Biofouling - Sticking to the story at the molecular level

(Nanowerk News) A deeper understanding of protein adhesion to solid surfaces may shed new light on biological phenomena such as marine biofouling. In their quest for non-toxic, microorganism-repelling surfaces, A*STAR researchers evaluated the relationship between charge and pH for an adhesive protein that exists in minute quantities in the footprint of barnacle larvae and showed it influences their ability to attach to surfaces (Nature Nanotechnology, "Measuring protein isoelectric points by AFM-based force spectroscopy using trace amounts of sample").
AFM image of Cyprid barnacle larva footprint protein (left) and microscope image of the cyprid barnacle larva (right)
AFM image of Cyprid barnacle larva footprint protein (left) and microscope image of the cyprid barnacle larva (right). (Image: A*STAR Institute of Materials Research and Engineering)
The measurements led to a specific pH value known as isoelectric point (pI), at which the protein net charge equals zero. The pI provides pH ranges for protein solubility, but also gives valuable information on a protein’s affinity to charged surfaces, which is essential for protein separation, sensing, and nonspecific adsorption.
Proteins lose or gain protons depending on the acidity of their surroundings, which alters their net charge. They typically present a positive net charge under highly acidic conditions and a negative charge in highly basic environments. This enables attractive interactions with oppositely-charged substances. At pI, the zero net charge promotes protein aggregation.
Several approaches to determine pI values already exist but tend to be time-consuming and require high water solubility and concentration. Under the Innovative Marine Antifouling Solutions program, a team led by Julius Vancso, from the A*STAR Institute of Chemical Engineering Sciences, and Dominik Ja?czewski, from the A*STAR Institute of Materials Research and Engineering, has developed a strategy that delivers protein pI values using atomic force microscopy (AFM).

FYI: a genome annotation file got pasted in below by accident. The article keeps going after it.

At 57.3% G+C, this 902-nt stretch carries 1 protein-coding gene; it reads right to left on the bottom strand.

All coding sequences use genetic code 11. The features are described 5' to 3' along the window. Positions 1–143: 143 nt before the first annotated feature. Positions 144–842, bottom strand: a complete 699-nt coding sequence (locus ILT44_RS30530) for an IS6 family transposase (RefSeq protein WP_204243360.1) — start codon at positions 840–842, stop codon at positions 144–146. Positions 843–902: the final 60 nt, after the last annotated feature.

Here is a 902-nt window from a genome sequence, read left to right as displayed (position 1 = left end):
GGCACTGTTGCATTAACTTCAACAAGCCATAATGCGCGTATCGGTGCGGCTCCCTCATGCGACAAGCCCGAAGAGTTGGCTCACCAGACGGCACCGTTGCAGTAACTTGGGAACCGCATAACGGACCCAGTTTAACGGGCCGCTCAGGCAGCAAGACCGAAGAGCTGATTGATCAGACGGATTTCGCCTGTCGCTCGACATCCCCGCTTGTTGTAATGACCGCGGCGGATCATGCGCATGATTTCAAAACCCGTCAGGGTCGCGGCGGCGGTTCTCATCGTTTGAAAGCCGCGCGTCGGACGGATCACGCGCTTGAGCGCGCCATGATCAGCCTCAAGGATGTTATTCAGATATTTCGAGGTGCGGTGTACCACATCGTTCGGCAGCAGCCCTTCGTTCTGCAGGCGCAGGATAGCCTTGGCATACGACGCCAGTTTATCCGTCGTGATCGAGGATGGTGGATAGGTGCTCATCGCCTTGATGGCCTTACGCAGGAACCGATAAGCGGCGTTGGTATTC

“AFM has become an enabling platform to visualize as well as manipulate and study matter at a molecular scale,” explains Vancso, noting that his team has used AFM to investigate macromolecular behavior for about 25 years. The researchers anchored a few protein molecules to AFM probes approximating one micrometer across and assessed their adhesion force to charged surfaces at well-defined pH values while pulling the probes off these surfaces.
After validating this approach for various well-known proteins, the team tackled the pI value of the footprint protein. According to Vancso, this protein stimulates the attachment of a larva, which triggers colonization and further build-up by other larvae. The protein exhibited a pI value of 9.6 to 9.7, consistent with its positive charge in seawater and its adhesiveness to the negatively charged immersed surfaces.
This proof-of-concept experiment minimized protein amount requirements. “We hope that we contributed to the solving of this notoriously difficult and very essential issue,” says Vancso. They expect that protein scientists will adopt their technique.
Source: A*STAR